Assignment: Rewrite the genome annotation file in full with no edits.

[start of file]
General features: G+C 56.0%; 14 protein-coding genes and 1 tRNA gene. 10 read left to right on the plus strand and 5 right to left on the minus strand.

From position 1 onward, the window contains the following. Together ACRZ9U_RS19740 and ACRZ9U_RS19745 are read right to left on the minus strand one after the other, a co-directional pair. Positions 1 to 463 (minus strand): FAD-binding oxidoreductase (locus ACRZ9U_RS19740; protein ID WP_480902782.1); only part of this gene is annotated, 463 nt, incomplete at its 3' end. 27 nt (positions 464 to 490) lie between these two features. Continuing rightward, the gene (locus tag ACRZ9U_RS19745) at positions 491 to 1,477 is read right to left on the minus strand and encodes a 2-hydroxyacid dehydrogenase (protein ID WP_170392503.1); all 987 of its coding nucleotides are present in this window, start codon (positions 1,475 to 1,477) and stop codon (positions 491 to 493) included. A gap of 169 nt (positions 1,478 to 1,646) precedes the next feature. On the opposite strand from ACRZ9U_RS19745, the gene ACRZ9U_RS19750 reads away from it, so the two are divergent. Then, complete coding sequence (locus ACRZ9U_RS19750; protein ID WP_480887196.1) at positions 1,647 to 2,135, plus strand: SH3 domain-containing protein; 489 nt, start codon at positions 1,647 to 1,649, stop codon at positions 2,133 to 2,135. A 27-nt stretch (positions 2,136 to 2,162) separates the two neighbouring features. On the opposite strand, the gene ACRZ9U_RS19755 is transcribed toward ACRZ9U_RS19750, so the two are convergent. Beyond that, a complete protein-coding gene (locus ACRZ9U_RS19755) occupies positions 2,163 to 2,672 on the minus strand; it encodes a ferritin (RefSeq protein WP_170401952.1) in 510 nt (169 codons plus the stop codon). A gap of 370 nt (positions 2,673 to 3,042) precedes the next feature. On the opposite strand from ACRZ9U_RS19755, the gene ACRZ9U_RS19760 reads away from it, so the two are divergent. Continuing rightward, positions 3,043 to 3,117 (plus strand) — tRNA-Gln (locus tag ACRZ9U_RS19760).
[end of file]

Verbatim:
General features: G+C 56.0%; 14 protein-coding genes and 1 tRNA gene. 10 read left to right on the plus strand and 5 right to left on the minus strand.

From position 1 onward, the window contains the following. Together ACRZ9U_RS19740 and ACRZ9U_RS19745 are read right to left on the minus strand one after the other, a co-directional pair. Positions 1 to 463 (minus strand): FAD-binding oxidoreductase (locus ACRZ9U_RS19740; protein ID WP_480902782.1); only part of this gene is annotated, 463 nt, incomplete at its 3' end. 27 nt (positions 464 to 490) lie between these two features. Continuing rightward, the gene (locus tag ACRZ9U_RS19745) at positions 491 to 1,477 is read right to left on the minus strand and encodes a 2-hydroxyacid dehydrogenase (protein ID WP_170392503.1); all 987 of its coding nucleotides are present in this window, start codon (positions 1,475 to 1,477) and stop codon (positions 491 to 493) included. A gap of 169 nt (positions 1,478 to 1,646) precedes the next feature. On the opposite strand from ACRZ9U_RS19745, the gene ACRZ9U_RS19750 reads away from it, so the two are divergent. Then, complete coding sequence (locus ACRZ9U_RS19750; protein ID WP_480887196.1) at positions 1,647 to 2,135, plus strand: SH3 domain-containing protein; 489 nt, start codon at positions 1,647 to 1,649, stop codon at positions 2,133 to 2,135. A 27-nt stretch (positions 2,136 to 2,162) separates the two neighbouring features. On the opposite strand, the gene ACRZ9U_RS19755 is transcribed toward ACRZ9U_RS19750, so the two are convergent. Beyond that, a complete protein-coding gene (locus ACRZ9U_RS19755) occupies positions 2,163 to 2,672 on the minus strand; it encodes a ferritin (RefSeq protein WP_170401952.1) in 510 nt (169 codons plus the stop codon). A gap of 370 nt (positions 2,673 to 3,042) precedes the next feature. On the opposite strand from ACRZ9U_RS19755, the gene ACRZ9U_RS19760 reads away from it, so the two are divergent. Continuing rightward, positions 3,043 to 3,117 (plus strand) — tRNA-Gln (locus tag ACRZ9U_RS19760).